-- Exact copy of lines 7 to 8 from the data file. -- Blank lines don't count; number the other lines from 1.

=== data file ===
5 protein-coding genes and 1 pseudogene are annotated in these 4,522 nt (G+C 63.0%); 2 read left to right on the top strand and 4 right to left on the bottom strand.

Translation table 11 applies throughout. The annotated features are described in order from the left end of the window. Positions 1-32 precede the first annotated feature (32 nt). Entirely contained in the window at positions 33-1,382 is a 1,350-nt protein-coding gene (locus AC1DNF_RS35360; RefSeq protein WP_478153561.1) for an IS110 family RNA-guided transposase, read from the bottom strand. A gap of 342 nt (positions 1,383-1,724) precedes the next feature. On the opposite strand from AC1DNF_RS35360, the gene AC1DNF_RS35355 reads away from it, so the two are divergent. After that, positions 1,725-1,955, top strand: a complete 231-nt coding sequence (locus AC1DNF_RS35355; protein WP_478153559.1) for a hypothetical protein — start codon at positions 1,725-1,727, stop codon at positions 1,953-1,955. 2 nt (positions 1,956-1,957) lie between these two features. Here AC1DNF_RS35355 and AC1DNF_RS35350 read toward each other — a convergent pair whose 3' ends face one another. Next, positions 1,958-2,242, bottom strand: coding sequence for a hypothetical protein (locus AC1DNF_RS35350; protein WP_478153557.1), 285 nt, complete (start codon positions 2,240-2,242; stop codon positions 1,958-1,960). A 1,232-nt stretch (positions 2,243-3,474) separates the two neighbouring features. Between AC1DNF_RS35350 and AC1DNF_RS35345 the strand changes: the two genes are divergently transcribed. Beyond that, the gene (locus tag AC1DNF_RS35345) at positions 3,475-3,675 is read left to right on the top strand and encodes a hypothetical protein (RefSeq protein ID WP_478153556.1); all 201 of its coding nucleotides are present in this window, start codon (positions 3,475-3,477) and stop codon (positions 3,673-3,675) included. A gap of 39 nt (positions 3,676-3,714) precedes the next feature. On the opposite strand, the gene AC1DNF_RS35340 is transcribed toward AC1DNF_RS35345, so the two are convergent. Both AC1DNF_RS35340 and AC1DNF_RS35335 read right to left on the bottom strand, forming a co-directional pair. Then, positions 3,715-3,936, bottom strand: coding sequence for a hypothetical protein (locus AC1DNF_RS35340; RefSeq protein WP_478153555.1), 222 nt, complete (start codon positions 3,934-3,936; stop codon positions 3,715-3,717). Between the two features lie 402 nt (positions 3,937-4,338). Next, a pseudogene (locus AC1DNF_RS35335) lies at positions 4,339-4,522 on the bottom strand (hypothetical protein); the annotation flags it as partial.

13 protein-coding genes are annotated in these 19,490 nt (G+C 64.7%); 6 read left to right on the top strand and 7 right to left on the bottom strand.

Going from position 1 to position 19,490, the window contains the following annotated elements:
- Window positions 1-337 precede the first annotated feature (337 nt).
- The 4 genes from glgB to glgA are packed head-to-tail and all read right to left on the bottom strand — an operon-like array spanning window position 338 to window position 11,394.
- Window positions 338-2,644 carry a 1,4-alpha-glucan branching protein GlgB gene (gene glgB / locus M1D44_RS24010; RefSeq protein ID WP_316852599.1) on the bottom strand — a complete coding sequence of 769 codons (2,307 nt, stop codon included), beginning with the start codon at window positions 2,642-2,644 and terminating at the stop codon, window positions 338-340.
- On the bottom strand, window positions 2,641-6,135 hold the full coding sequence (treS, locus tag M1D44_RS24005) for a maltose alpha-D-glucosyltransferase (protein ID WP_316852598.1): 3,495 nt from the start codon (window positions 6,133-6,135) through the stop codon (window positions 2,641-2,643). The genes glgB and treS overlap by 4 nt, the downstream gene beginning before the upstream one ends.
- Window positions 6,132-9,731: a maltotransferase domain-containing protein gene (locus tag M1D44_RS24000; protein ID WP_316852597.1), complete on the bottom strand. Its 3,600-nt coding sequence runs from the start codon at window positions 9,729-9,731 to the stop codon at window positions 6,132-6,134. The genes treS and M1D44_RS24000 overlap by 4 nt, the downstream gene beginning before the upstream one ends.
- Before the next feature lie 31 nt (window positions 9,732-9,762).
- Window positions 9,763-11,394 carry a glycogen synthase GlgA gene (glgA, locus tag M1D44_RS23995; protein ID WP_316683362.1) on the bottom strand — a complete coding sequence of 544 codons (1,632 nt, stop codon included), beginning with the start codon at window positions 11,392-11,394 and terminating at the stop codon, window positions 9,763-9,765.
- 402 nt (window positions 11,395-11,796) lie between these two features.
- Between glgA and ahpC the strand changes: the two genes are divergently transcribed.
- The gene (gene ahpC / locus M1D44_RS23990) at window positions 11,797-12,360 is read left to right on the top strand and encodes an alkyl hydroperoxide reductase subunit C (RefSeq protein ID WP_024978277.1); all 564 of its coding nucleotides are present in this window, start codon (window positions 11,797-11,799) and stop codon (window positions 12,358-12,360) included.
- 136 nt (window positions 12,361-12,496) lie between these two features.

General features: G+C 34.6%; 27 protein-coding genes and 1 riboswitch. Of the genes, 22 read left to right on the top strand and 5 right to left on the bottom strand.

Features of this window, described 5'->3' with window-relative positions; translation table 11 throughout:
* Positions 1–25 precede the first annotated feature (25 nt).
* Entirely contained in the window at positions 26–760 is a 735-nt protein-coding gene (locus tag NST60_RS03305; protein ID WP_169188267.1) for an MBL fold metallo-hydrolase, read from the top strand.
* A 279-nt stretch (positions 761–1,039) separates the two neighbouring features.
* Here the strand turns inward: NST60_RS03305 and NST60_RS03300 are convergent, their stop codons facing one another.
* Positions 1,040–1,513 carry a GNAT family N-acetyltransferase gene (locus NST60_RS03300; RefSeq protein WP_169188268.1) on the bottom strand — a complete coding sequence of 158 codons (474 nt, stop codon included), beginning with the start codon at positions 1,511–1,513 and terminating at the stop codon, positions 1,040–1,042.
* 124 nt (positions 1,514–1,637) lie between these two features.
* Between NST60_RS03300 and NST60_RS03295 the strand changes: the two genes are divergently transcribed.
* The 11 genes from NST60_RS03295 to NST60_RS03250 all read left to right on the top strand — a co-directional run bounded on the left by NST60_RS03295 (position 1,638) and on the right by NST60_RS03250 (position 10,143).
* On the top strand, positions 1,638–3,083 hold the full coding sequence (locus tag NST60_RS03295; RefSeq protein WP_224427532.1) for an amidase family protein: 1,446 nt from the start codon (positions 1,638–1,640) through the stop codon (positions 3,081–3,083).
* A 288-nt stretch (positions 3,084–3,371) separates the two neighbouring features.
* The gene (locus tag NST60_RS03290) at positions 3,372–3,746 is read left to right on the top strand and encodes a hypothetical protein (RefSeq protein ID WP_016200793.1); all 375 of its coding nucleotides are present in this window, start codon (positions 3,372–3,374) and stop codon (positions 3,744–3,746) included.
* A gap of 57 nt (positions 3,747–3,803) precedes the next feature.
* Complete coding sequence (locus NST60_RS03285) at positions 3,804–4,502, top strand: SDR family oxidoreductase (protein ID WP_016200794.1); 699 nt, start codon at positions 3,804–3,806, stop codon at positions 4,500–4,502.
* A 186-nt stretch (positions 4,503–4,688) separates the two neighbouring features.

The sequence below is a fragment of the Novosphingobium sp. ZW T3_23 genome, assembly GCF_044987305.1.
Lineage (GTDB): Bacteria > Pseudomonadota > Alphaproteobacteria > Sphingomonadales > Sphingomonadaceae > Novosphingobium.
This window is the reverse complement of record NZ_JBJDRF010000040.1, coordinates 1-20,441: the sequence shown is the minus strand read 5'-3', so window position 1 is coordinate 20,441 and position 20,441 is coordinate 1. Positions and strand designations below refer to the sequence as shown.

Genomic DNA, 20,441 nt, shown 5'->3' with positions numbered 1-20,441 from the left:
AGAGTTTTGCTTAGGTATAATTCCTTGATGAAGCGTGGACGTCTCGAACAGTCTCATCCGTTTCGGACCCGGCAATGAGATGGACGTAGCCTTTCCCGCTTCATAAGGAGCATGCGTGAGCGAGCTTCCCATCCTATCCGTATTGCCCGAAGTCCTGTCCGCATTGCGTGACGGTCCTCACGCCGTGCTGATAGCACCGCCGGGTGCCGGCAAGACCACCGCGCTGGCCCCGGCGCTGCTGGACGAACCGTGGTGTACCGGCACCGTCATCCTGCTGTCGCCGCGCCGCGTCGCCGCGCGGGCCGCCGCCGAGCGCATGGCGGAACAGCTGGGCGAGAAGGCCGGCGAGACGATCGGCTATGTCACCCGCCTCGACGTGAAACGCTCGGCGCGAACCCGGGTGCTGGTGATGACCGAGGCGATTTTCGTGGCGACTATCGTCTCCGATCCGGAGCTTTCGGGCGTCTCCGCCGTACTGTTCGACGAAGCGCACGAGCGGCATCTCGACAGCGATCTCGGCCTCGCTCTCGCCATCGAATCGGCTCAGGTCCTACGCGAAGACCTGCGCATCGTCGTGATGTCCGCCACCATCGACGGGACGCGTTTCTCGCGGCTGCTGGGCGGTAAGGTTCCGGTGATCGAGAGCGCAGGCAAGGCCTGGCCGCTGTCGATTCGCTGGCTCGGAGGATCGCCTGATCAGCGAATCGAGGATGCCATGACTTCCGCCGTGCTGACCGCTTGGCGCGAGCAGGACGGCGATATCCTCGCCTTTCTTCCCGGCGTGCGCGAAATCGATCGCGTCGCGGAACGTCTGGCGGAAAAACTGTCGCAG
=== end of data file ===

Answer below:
- Window positions 338-2,644 carry a 1,4-alpha-glucan branching protein GlgB gene (gene glgB / locus M1D44_RS24010; RefSeq protein ID WP_316852599.1) on the bottom strand — a complete coding sequence of 769 codons (2,307 nt, stop codon included), beginning with the start codon at window positions 2,642-2,644 and terminating at the stop codon, window positions 338-340.
- On the bottom strand, window positions 2,641-6,135 hold the full coding sequence (treS, locus tag M1D44_RS24005) for a maltose alpha-D-glucosyltransferase (protein ID WP_316852598.1): 3,495 nt from the start codon (window positions 6,133-6,135) through the stop codon (window positions 2,641-2,643). The genes glgB and treS overlap by 4 nt, the downstream gene beginning before the upstream one ends.